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Programming: Resources for All Ages

Resources for All Ages

Boy, Child, Comic Characters, Dad, Daughter, DrawingProgramming is an essential part of librarianship. While some programs work best when targeted towards a specific demographic, others can be family programs or open to all ages. The resources compiled in this guide will help you add new programs to your library or update some of your current ones.

Movie Licensing

Film, Movie, Clapper, Strip, Slate, SceneMovie events make great library programs, whether they’re targeted at children, teens, or adults. Conveniently, most libraries have vibrant and extensive circulating collections of DVDs to choose from. However, due to U.S. intellectual property laws, a library needs to purchase a license to screen most movies. In fact, civil penalties for unlicensed public performances start at $750 for each inadvertent infringement and go as high as $150,000 for each egregious violation.

The Movie Picture Licensing Corporation explains the pertinent bits of the federal Copyright Act, Title 17 of the United States Code as follows: 

  • According to The Copyright Act, only the copyright owner holds the exclusive right, among others, “to perform the copyrighted work publicly.” (Section 106)
  • The rental or purchase of a motion picture or other audiovisual work does not bear the right to perform the copyrighted work publicly. (Section 202)
  • Films may be shown without a separate license in the home to “a normal circle of family and its social acquaintances” (Section 101) because such showings are not considered “public.”
  • Films may be shown without a license to non-profit educational institutions for “face-to-face teaching activities” because the law provides a limited exception for such showings. (Section 110(1))
  • All other public performances of motion pictures and other audiovisual works are illegal unless they have been authorized by license. Even “performances in ‘semipublic’ places such as clubs, lodges, factories, summer camps and schools are ‘public performances’ subject to copyright control.” (Senate Report No. 94-473, page 60; House Report No. 94-1476, page 64).
  • Both for-profit organizations and non-profit institutions must secure a license to show films, regardless of whether an admission fee is charged. (Senate Report No. 94-473, page 59; House Report No.94-1476, page 62).

The way most libraries gain permission to screen films is through umbrella licenses from either one or both of the following companies (the licenses cover different films, so you’ll want to check carefully to see who, if anyone, covers the movies you want to show):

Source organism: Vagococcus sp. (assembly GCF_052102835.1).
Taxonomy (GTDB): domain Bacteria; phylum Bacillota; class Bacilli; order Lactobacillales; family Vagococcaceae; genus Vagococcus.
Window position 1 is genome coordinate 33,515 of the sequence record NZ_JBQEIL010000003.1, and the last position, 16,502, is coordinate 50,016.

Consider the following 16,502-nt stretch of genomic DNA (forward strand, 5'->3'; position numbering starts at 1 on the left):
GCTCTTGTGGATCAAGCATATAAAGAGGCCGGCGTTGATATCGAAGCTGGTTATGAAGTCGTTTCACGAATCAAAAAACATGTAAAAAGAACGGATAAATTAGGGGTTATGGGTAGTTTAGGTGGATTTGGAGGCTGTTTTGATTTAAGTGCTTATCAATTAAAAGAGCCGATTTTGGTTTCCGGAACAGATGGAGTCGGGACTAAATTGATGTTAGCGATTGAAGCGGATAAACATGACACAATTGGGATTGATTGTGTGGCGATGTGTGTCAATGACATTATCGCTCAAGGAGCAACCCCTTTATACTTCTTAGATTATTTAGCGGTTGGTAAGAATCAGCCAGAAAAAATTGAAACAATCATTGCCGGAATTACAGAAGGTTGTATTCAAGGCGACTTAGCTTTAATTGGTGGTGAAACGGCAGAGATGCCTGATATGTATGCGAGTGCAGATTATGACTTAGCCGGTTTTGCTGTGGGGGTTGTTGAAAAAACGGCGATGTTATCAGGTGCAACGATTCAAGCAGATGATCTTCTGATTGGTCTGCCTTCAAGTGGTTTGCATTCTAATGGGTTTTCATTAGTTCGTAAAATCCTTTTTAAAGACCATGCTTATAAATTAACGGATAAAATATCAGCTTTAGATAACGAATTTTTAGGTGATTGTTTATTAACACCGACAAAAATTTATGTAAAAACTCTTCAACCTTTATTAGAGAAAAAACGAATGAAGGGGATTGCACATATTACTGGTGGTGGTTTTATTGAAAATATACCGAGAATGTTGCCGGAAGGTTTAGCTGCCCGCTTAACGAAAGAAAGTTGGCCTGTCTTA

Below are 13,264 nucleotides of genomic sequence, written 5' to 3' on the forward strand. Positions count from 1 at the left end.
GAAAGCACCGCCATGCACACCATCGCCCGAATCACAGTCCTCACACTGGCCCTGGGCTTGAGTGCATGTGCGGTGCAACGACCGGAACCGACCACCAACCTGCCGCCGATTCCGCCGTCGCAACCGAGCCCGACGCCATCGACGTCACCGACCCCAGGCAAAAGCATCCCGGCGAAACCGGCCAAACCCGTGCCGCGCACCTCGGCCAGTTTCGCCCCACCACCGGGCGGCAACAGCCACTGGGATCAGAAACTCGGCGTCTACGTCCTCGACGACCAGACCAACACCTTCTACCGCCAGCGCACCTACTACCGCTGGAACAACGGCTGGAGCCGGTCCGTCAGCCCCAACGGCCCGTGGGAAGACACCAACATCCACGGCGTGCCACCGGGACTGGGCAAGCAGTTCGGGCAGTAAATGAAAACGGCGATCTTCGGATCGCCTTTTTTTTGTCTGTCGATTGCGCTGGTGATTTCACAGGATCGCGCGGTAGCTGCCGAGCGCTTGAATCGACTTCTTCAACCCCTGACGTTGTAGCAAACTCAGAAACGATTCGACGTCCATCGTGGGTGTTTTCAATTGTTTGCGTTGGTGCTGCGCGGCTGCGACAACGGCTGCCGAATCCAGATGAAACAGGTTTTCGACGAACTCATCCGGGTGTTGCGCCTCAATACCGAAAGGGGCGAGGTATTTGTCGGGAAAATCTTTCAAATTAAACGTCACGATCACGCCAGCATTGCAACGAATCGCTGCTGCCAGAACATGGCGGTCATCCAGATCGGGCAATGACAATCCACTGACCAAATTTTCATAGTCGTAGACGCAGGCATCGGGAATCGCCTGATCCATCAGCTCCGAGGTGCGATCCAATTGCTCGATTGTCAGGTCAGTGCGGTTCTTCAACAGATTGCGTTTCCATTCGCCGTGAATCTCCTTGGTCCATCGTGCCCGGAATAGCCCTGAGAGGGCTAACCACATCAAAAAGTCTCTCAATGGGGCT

Financial Literacy For All

Bag, Money, Wealth, Revenue, Finance, Dollars, CurrencyFinancial literacy is important for both kids and adults alike. For children, this might mean understanding fiat currency and the power of money, but as teens turn into adults, this will include budgeting, understanding credit, taxes, mortgages, and retirement preparations. Programs can be targeted at a specific age demographic and bring in speakers from local financial institutions or CPAs. Librarians can partner with local schools' finance classes to assist with activities for young adults.

Book Speed Dating

Book speed dating is a fun program that encourages patrons to read books that they may not normally pick up.

All you need to do is set up a few tables, gather the books ahead of time (these can be a mix of fiction and nonfiction, create a scorecard, and have a timer (or watch/clock) available.

The participants start by picking a book that they would like to “meet.” They get about 3 minutes with that book to read the description and the first few pages. At the end of the 3 minutes, they fill out their scorecard and move to the next table. If they liked the book, they can take it to the next table with them. If, at the next table, they find a book that they like better, they must leave the first book at that table – at no time should they have 2 books at once. When the program is done, the participants get to check out the books they have chosen.

Another way of doing this is for the participants to sit in a circle and pass their books to someone else, instead of going to different tables each round. It may help to vary the way the participants pass the books on by having them pass 3 to the right one time and 5 to the right another time, etc.

It has also been suggested that, if a participant can’t find a book they feel connected to, there should be a “Blind Date table” that he/she has to choose a book from at random.

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Many of these resources and programs are funded under the provisions of the Library Services and Technology Act from the Institute of Museum and Library Services.